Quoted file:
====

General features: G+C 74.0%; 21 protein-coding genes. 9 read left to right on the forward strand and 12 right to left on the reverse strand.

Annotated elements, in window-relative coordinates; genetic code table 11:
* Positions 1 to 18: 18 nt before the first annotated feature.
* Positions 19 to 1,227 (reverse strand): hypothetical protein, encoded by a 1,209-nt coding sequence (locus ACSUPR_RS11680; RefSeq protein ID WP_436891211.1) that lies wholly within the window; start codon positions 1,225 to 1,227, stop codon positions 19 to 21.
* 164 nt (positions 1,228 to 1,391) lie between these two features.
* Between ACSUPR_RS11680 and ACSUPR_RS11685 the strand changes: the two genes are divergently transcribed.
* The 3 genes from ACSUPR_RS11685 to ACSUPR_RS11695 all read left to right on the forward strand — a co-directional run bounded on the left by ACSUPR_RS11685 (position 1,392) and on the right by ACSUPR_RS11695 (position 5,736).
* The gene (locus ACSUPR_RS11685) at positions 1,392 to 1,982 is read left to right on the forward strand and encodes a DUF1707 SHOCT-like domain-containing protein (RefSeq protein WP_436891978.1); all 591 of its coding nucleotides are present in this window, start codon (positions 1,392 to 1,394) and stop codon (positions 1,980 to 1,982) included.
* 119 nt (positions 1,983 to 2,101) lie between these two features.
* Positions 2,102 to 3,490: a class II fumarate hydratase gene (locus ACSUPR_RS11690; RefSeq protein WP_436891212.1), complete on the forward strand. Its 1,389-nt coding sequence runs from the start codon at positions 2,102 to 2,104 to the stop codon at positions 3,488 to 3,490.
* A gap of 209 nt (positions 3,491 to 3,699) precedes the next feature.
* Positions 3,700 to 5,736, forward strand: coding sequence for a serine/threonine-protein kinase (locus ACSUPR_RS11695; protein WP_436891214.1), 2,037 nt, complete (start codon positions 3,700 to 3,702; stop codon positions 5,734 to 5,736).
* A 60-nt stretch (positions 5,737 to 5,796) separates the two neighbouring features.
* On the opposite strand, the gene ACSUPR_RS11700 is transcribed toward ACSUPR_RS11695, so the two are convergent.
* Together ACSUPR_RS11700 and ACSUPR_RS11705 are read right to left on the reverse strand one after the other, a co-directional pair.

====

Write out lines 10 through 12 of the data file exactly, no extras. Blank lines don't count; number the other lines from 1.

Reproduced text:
* Positions 2,102 to 3,490: a class II fumarate hydratase gene (locus ACSUPR_RS11690; RefSeq protein WP_436891212.1), complete on the forward strand. Its 1,389-nt coding sequence runs from the start codon at positions 2,102 to 2,104 to the stop codon at positions 3,488 to 3,490.
* A gap of 209 nt (positions 3,491 to 3,699) precedes the next feature.
* Positions 3,700 to 5,736, forward strand: coding sequence for a serine/threonine-protein kinase (locus ACSUPR_RS11695; protein WP_436891214.1), 2,037 nt, complete (start codon positions 3,700 to 3,702; stop codon positions 5,734 to 5,736).